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You Should Know: Parquet Courts


Coming to Milwaukee

When: Monday, Feb. 15, 2015
Where: Turner Hall
Tickets: $15. Buy tickets

The Basics

Where they’re from: New York City
RIYL: Wire, post-punk, guitar-based rock

Read excerpts of our interview with Parquet Courts below. Listen to the entire interview here

5 questions with Parquet Courts

Parquet Courts is an art punk band from New York City. Their music evokes the unmistakable influence of early 1980’s post punk, such as Television or Wire, as well as the DIY ethos that marks the genre. Since their conception in 2010, they have released four studio albums and are slated to release a fifth on April 8. They kick off their U.S. tour in Milwaukee on Monday, February 15.

Radio Milwaukee spoke with Parquet Courts about their upcoming release, "Human Performance," out on Rough Trade on April 8.

1. Why did you start Parquet Courts?

The simple answer is that we wanted some sort of outlet to explore in our free time. We all lived and moved to New York around a similar time. It was basically an excuse to hang out and from there, it went to an excuse to make a lot of racket, and that’s the excuse we’ve been using for a few years now.

2. How was moving to New York?

We’re all from small towns that didn’t have a whole hell of a lot going on and we were all into music and art that kind of left us with a desire for more. It was certainly stressful. I have a lot of friends who hate New York and have had some traumatic experiences and just focus on the hustle and bustle, but that never entered my brain. I guess I kind of wanted all of that. That was part of the excitement for me, just knowing that no matter what there’s always something going on. I guess I just yearned for a sense of being a part of a larger cultural movement.

3. In 2012 when "Light Up Gold" came out, all of a sudden it was everywhere. Everyone was crazy about it. How did that happen?

When we first started playing live, a lot of it was sort of improvised and we learned to play together by just going onstage and feeling it out. We weren’t playing shows nearly as big as they are now, so I think that we embraced that. Having been in bands before where we put pressure on ourselves to be really good, I think with being in Parquet Courts we took it a lot more slowly and were just genuinely having fun.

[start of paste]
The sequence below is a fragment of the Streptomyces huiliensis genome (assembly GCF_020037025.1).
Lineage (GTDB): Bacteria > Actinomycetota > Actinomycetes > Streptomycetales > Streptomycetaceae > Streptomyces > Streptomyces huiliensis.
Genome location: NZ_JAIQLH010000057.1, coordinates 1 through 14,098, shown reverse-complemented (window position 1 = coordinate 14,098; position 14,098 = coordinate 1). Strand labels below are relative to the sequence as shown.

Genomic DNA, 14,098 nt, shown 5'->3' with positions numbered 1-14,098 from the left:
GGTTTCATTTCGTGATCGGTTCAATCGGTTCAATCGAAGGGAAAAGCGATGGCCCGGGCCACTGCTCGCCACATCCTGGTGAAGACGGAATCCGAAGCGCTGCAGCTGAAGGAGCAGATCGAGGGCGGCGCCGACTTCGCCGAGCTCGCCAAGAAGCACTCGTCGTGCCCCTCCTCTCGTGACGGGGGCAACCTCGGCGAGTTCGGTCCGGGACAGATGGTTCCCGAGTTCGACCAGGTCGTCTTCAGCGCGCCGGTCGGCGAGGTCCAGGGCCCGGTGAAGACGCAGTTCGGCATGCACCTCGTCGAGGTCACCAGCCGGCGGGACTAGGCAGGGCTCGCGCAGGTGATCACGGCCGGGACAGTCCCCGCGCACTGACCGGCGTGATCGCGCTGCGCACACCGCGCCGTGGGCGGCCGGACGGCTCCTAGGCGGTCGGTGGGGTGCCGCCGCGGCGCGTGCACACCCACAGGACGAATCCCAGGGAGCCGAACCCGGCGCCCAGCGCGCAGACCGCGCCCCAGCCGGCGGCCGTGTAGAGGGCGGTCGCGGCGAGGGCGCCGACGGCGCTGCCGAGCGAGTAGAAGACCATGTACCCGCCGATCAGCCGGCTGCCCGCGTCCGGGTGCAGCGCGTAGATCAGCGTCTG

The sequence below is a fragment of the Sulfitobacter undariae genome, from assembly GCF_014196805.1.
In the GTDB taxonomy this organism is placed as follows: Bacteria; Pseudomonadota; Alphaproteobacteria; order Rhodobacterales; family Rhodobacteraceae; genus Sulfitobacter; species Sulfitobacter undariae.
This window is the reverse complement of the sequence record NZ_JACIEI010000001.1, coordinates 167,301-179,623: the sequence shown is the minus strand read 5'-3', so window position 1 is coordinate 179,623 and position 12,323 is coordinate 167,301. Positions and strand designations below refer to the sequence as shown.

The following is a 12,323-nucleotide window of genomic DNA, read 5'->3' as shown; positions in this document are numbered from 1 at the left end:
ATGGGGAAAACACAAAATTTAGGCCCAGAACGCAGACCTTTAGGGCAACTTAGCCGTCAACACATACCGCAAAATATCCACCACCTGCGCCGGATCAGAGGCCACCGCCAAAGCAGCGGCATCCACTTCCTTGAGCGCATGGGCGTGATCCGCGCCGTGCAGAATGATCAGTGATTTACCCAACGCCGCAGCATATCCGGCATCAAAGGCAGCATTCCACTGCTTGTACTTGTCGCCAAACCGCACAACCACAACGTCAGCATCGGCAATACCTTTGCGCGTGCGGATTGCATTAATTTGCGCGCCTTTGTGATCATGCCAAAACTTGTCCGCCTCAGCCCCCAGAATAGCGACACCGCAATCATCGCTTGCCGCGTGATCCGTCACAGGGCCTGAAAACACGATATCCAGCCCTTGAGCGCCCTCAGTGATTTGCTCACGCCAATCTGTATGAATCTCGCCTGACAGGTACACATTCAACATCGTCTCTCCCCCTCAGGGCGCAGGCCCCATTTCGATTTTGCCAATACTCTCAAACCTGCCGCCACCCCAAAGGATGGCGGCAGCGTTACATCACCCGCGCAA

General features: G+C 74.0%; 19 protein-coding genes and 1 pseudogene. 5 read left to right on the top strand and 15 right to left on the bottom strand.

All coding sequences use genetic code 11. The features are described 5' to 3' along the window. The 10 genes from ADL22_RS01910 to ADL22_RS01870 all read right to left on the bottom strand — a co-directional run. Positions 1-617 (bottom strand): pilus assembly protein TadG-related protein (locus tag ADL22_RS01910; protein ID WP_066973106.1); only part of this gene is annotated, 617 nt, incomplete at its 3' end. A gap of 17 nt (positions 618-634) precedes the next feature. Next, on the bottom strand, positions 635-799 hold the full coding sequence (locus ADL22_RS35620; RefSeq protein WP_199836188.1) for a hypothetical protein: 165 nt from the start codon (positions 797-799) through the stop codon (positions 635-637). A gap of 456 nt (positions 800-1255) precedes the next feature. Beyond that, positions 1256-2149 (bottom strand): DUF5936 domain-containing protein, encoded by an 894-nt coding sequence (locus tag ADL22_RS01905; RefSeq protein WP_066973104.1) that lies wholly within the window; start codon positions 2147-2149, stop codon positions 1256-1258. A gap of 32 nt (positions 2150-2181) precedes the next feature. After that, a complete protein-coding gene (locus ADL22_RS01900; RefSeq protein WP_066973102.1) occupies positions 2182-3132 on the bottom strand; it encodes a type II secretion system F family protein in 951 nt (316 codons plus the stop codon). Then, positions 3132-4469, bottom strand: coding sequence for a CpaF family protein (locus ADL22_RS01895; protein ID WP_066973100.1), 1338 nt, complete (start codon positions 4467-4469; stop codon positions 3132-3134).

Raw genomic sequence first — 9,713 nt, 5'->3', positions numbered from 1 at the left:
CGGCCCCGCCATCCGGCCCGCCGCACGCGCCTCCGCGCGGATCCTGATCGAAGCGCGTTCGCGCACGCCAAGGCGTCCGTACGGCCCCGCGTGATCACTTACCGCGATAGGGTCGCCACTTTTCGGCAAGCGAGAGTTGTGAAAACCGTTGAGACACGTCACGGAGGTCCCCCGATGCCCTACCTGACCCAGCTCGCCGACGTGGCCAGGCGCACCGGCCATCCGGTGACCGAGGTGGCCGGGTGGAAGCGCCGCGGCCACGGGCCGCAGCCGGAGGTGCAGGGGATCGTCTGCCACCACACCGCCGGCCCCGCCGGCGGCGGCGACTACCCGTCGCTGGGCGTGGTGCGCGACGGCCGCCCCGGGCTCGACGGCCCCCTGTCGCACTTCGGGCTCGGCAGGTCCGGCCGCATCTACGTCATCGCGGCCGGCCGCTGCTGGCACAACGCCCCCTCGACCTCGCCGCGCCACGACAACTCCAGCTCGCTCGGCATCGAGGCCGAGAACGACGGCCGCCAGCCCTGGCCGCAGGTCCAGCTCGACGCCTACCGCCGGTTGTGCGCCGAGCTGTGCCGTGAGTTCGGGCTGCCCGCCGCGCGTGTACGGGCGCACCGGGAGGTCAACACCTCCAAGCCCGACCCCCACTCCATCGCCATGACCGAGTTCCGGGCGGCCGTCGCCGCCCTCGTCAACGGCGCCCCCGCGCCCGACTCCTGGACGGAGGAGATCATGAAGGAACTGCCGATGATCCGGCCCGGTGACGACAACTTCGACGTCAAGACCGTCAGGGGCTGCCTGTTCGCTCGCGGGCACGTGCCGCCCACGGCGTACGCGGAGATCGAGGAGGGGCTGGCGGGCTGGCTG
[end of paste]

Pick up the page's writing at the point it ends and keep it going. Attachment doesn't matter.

Light Up Gold was out for a while before people started to pick up on it. But I think a lot of people heard something on the record that they felt they could either identify with or felt that it sort of rung true with them. For us, it was a record that had a lot of honesty in it and we felt really confident about what we had put out.

It seemed like in the first tour for that record, we were all working other jobs and by the end of that tour we had played shows to two or three people, and then all of a sudden, we were selling out Death by Audio in Brooklyn, which at that time was a goal we hoped to achieve in the lifespan of that whole band. It all happened really fast, and I think it was a right place, right time kind of thing.

4. What is "Human Performance" going to be like?

To me, Human Performance feels like Light Up Gold on a much higher level. We recorded Light Up Gold in three days, but with Human Performance we took a year. We had the ability and access to resources that allowed us to make a record that we all really wanted to make. I think as musicians, we’ve had a good ear for the sonic direction we want to take things. We had this ability to explore themes sonically that we hadn’t really had the opportunity to in the past.

5. What’s one of those sonic themes?

We got into really focusing on melody and the relationship between the melodic makeup of a song and the lyrics themselves. We had time to really flesh things out. I think we used that time really wisely and the songs are a little bit more mature.

For a lot of the themes we express lyrically and the stories in the songs, we made a very concerted effort to bring those through the music itself. In a song like “Dust”, for the snare sound we used the sound of a broom sweeping. All the songs have a musical element where there’s a sound that helps support the theme of the song itself.